R. R. McIan

Robert Ronald McIan (* 1803 in Scotland, † December 13, 1856 in Hampstead ( London) ) was a Scottish painter who painted romantic and traditional themes.


RR McIan was born in 1803 in Scotland and inspired at a young age for acting. As a teenager, he went to London to join the Theatre Royal in Covent Garden. With its extrovert character he was on very well with the work on stage and London life in the 1830s. Shortly thereafter, he began his second passion, painting, to discover and develop.

His first works he submitted to the Royal Academy of Painting in 1835. Then he published a series of images, the events from the military history of Scotland showed how the Battle of Culloden.

Collaboration with James Logan

In the early 1840s, encouraged by the positive response to his works, he left the stage to concentrate entirely on painting. A chance meeting with the writer James Logan led to the collaboration of the work The Clans of the Scottish Highlands, in the Logan wrote the text and McIan painted the illustrations.

Since the interest of Queen Victoria was known to all Scottish then sufficiently, RR McIan and James Logan held extensive research on the Scottish Highland clans and then published their joint work in two superb volumes by Ackermann and Co. 1845 and 1847.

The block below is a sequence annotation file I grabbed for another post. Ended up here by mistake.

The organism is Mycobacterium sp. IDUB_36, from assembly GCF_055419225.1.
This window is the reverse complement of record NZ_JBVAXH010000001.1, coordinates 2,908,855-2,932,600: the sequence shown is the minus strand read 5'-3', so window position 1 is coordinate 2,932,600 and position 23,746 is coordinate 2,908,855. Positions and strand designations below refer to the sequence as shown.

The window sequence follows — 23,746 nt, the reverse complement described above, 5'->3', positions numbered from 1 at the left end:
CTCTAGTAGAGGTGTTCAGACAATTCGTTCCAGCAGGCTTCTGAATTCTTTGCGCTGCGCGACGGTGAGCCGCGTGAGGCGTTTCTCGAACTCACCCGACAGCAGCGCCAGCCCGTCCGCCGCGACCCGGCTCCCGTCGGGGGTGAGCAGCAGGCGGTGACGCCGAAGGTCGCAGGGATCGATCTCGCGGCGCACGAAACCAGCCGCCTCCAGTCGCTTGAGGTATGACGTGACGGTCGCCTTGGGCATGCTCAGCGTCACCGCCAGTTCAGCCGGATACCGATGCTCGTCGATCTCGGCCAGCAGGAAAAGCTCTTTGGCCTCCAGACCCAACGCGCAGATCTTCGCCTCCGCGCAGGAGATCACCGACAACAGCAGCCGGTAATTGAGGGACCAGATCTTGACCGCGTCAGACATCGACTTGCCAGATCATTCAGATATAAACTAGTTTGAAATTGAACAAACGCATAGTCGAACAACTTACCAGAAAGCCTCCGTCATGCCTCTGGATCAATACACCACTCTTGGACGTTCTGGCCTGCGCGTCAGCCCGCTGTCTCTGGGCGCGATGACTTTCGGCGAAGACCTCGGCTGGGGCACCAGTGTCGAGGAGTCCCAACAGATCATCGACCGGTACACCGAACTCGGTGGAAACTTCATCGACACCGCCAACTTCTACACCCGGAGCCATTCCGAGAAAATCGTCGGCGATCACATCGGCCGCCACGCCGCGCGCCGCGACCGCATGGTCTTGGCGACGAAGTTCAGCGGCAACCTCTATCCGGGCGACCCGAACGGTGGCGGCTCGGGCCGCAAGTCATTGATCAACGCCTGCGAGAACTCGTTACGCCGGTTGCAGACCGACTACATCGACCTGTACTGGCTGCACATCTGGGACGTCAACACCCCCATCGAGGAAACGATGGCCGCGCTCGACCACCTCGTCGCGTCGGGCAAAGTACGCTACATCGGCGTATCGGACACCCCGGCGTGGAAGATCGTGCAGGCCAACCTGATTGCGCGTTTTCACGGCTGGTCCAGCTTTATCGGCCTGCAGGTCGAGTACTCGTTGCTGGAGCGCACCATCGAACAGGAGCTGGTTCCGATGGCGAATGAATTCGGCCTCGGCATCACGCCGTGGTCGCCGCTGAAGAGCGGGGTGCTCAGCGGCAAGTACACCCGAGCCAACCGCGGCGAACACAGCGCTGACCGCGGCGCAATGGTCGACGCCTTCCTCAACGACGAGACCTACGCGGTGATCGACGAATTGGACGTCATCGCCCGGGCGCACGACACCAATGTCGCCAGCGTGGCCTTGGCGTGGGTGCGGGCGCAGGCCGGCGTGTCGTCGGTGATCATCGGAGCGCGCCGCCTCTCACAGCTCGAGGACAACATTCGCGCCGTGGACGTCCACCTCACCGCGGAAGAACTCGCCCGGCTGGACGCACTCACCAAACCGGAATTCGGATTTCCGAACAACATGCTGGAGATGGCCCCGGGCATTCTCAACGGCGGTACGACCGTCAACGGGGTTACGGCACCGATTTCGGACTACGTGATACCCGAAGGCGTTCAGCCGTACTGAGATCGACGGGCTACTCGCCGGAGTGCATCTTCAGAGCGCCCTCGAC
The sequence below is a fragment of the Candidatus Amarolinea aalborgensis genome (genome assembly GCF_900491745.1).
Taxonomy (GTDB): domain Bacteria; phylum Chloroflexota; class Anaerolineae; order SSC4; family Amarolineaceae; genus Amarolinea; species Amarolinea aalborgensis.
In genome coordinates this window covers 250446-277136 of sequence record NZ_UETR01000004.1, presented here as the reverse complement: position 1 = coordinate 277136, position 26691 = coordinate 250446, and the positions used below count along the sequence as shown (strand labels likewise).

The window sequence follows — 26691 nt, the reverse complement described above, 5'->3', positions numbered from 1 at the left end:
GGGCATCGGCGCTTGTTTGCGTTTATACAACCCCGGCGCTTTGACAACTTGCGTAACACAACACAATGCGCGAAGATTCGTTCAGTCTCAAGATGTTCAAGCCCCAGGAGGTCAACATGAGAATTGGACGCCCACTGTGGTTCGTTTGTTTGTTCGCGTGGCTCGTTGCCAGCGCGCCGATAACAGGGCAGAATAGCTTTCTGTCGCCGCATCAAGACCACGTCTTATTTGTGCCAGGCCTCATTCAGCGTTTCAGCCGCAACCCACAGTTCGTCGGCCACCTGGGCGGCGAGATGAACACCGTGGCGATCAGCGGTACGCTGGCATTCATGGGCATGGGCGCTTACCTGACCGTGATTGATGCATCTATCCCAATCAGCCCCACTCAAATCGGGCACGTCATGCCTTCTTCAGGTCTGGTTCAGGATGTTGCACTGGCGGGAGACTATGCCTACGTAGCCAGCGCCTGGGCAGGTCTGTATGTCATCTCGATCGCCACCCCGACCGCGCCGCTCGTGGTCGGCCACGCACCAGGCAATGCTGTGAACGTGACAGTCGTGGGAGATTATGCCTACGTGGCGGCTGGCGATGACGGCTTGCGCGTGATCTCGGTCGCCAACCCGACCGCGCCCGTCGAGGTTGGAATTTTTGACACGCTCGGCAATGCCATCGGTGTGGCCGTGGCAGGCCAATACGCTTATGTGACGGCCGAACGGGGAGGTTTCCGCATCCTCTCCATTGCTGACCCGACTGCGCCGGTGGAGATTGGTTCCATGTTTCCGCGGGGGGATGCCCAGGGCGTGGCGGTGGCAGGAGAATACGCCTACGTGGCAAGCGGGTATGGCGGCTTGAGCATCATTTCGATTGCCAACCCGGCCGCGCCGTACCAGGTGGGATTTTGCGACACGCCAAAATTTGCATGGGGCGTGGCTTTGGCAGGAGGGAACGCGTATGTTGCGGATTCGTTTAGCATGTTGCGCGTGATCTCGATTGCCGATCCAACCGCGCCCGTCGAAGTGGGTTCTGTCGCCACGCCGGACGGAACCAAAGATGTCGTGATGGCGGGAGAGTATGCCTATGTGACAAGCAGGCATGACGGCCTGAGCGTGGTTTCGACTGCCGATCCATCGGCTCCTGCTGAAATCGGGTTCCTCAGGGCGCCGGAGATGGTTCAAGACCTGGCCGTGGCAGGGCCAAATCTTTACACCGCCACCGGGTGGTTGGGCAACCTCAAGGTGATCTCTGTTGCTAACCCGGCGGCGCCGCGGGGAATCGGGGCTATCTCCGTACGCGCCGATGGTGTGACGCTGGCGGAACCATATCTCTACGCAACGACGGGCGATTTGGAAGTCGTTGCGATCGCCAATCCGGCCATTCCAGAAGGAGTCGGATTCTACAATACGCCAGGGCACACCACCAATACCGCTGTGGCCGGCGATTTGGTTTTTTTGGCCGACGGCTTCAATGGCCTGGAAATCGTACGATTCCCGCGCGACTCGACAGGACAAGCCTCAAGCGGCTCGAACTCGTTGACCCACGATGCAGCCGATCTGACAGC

The two volumes contain a series of 72 hand-colored print of the Scottish Highland clans with figure of clan tartans and were the first comprehensive and fully illustrated book about the Scottish clans, which represented each clan with its history and a picture of his belted plaid. The two books are still regarded as a definitive reference work on clans and their tartans, published to commemorate the hundred years before that took place uprising of 1745. They reflect the great interest in all Scottish resist that prevailed at that time in London and the USA.

Supposedly, the models were McIans specially dedicated castmates and there was much discussion about the accuracy of his work regarding the clothing, the tartan pattern and other details. It is now generally accepted that McIan in his interpretations to some degree used his artistic freedom and that his descriptions reflected the then- romanticized view of Scotland.

Even with his next release Gaelic gatherins or the highlanders at home on heather, river loch in 1847, he again worked with James Logan and showed everyday scenes of life of the inhabitants of the Scottish Highlands.

McIan was married until his death in 1856 with the painter Fanny and painted until he died of a wasting disease.


  • James Logan & Robert Ronald McIan: The Clans of the Scottish Highlands Ackerman & Co. in 1845 and 1847